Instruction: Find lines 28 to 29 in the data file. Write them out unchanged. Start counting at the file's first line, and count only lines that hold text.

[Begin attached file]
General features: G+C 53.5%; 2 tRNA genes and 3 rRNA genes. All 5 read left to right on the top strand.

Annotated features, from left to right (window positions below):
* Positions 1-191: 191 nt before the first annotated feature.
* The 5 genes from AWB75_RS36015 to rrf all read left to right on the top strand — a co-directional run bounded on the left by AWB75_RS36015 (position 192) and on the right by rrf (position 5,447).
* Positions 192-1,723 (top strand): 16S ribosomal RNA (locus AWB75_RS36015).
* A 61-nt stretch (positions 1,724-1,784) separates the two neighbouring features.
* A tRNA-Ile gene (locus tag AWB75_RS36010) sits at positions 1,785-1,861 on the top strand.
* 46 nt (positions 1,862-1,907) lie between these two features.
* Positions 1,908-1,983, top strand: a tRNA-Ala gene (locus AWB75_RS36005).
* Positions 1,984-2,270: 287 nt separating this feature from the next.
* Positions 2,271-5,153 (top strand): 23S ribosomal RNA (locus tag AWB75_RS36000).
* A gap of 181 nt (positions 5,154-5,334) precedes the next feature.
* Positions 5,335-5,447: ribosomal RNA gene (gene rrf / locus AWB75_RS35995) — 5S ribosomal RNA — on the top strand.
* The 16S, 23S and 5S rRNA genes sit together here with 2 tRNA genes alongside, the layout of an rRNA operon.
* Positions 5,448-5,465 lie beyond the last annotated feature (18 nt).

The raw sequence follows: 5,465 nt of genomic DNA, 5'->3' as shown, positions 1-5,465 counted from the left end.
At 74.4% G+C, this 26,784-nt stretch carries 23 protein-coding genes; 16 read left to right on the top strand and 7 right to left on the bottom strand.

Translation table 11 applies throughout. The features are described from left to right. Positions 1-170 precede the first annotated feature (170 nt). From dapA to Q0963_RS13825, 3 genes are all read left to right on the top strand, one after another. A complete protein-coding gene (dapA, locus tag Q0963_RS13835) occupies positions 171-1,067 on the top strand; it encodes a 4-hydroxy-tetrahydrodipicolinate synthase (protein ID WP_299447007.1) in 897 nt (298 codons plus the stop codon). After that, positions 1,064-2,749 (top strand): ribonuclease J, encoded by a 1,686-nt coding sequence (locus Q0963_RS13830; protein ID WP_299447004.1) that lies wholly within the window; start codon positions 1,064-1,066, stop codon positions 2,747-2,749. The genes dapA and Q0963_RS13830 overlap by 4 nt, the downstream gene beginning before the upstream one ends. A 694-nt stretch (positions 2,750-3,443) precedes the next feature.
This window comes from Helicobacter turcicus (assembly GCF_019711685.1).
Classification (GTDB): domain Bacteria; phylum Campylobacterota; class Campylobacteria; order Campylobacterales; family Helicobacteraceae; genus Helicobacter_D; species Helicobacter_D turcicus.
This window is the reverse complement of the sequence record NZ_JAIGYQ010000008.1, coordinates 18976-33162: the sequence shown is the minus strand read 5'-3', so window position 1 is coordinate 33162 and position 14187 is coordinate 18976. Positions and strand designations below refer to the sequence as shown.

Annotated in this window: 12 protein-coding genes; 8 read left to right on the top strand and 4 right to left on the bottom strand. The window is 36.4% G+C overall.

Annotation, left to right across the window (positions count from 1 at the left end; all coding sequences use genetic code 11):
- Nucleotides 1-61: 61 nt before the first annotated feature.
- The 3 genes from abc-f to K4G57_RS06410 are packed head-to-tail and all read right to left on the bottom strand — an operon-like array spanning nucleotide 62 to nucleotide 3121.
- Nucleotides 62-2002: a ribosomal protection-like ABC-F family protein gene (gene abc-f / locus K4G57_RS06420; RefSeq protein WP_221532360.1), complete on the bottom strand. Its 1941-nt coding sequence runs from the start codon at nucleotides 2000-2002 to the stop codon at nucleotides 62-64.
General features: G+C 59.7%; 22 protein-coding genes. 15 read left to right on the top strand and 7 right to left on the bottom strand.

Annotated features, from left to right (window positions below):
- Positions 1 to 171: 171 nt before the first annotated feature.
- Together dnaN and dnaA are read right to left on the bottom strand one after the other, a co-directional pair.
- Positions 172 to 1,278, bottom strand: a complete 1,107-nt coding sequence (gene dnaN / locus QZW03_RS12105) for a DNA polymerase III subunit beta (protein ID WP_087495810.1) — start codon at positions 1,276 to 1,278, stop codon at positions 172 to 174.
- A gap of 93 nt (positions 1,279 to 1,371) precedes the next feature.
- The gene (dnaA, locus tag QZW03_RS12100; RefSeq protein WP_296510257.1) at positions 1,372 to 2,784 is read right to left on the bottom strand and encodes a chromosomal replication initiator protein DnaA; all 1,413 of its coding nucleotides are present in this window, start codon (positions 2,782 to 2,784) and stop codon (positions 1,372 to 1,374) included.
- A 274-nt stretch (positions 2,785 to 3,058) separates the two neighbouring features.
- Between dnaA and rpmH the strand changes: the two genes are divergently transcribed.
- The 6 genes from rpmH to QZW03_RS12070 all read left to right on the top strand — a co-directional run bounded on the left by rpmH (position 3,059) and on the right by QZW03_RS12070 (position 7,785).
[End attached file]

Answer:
Annotated features, from left to right (window positions below):
- Positions 1 to 171: 171 nt before the first annotated feature.